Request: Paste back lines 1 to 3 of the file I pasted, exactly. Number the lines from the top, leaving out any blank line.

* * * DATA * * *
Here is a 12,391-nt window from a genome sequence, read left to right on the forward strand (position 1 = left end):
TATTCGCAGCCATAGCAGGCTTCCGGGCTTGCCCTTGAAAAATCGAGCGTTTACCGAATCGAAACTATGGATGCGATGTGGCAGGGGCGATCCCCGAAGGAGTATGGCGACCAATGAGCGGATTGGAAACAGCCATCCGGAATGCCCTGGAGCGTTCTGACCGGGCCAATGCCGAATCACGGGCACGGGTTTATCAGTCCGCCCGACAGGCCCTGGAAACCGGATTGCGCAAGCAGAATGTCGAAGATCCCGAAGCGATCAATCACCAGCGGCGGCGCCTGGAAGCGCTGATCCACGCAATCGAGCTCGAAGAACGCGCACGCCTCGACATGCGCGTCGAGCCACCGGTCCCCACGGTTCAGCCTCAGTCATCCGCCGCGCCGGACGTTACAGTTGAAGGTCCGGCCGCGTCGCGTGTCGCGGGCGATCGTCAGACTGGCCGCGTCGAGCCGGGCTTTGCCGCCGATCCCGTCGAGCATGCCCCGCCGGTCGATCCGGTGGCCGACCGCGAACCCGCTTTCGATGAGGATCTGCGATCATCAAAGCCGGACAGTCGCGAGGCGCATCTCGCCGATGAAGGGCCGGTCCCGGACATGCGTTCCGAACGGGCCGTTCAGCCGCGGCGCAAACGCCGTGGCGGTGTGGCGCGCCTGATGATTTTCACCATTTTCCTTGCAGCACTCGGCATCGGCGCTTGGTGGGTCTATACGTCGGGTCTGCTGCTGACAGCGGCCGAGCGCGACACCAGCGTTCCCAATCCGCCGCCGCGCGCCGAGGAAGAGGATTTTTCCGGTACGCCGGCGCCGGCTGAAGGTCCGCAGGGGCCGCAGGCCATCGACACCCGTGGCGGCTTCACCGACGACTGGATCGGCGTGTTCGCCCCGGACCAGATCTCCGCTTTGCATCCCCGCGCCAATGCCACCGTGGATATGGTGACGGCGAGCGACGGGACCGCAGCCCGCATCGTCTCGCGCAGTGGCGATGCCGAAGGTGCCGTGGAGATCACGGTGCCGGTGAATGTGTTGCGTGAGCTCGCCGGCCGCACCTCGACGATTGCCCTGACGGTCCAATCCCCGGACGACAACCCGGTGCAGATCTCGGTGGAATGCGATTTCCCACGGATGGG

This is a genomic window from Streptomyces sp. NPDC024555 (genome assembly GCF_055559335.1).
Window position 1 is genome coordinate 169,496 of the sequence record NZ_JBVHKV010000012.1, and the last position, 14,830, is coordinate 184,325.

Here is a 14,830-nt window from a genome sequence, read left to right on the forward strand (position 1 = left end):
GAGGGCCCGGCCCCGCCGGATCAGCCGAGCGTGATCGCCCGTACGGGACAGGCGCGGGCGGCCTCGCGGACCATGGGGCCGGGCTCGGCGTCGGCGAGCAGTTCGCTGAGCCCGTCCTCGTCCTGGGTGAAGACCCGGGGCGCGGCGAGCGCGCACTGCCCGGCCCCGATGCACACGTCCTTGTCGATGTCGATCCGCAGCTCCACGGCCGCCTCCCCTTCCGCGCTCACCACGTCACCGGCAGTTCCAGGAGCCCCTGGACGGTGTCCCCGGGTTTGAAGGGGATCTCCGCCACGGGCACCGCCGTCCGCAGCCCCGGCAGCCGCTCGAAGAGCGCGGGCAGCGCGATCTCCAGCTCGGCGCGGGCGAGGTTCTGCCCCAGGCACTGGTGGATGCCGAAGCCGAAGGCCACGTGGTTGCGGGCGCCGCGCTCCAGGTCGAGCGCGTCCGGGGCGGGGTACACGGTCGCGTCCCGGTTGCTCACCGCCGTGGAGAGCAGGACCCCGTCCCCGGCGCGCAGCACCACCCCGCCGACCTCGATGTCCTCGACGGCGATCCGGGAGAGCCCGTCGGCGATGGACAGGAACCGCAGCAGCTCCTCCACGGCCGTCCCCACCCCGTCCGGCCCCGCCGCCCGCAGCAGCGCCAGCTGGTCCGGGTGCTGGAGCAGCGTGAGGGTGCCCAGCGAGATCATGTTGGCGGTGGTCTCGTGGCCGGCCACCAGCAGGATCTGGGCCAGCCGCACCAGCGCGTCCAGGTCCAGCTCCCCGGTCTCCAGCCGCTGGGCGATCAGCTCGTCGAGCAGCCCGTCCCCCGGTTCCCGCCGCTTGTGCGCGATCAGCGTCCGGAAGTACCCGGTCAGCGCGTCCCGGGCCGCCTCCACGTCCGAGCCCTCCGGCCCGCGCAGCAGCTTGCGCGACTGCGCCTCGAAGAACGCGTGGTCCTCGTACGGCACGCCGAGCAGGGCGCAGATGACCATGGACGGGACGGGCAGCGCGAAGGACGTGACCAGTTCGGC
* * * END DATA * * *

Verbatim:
Here is a 12,391-nt window from a genome sequence, read left to right on the forward strand (position 1 = left end):
TATTCGCAGCCATAGCAGGCTTCCGGGCTTGCCCTTGAAAAATCGAGCGTTTACCGAATCGAAACTATGGATGCGATGTGGCAGGGGCGATCCCCGAAGGAGTATGGCGACCAATGAGCGGATTGGAAACAGCCATCCGGAATGCCCTGGAGCGTTCTGACCGGGCCAATGCCGAATCACGGGCACGGGTTTATCAGTCCGCCCGACAGGCCCTGGAAACCGGATTGCGCAAGCAGAATGTCGAAGATCCCGAAGCGATCAATCACCAGCGGCGGCGCCTGGAAGCGCTGATCCACGCAATCGAGCTCGAAGAACGCGCACGCCTCGACATGCGCGTCGAGCCACCGGTCCCCACGGTTCAGCCTCAGTCATCCGCCGCGCCGGACGTTACAGTTGAAGGTCCGGCCGCGTCGCGTGTCGCGGGCGATCGTCAGACTGGCCGCGTCGAGCCGGGCTTTGCCGCCGATCCCGTCGAGCATGCCCCGCCGGTCGATCCGGTGGCCGACCGCGAACCCGCTTTCGATGAGGATCTGCGATCATCAAAGCCGGACAGTCGCGAGGCGCATCTCGCCGATGAAGGGCCGGTCCCGGACATGCGTTCCGAACGGGCCGTTCAGCCGCGGCGCAAACGCCGTGGCGGTGTGGCGCGCCTGATGATTTTCACCATTTTCCTTGCAGCACTCGGCATCGGCGCTTGGTGGGTCTATACGTCGGGTCTGCTGCTGACAGCGGCCGAGCGCGACACCAGCGTTCCCAATCCGCCGCCGCGCGCCGAGGAAGAGGATTTTTCCGGTACGCCGGCGCCGGCTGAAGGTCCGCAGGGGCCGCAGGCCATCGACACCCGTGGCGGCTTCACCGACGACTGGATCGGCGTGTTCGCCCCGGACCAGATCTCCGCTTTGCATCCCCGCGCCAATGCCACCGTGGATATGGTGACGGCGAGCGACGGGACCGCAGCCCGCATCGTCTCGCGCAGTGGCGATGCCGAAGGTGCCGTGGAGATCACGGTGCCGGTGAATGTGTTGCGTGAGCTCGCCGGCCGCACCTCGACGATTGCCCTGACGGTCCAATCCCCGGACGACAACCCGGTGCAGATCTCGGTGGAATGCGATTTCCCACGGATGGG

This is a genomic window from Streptomyces sp. NPDC024555 (genome assembly GCF_055559335.1).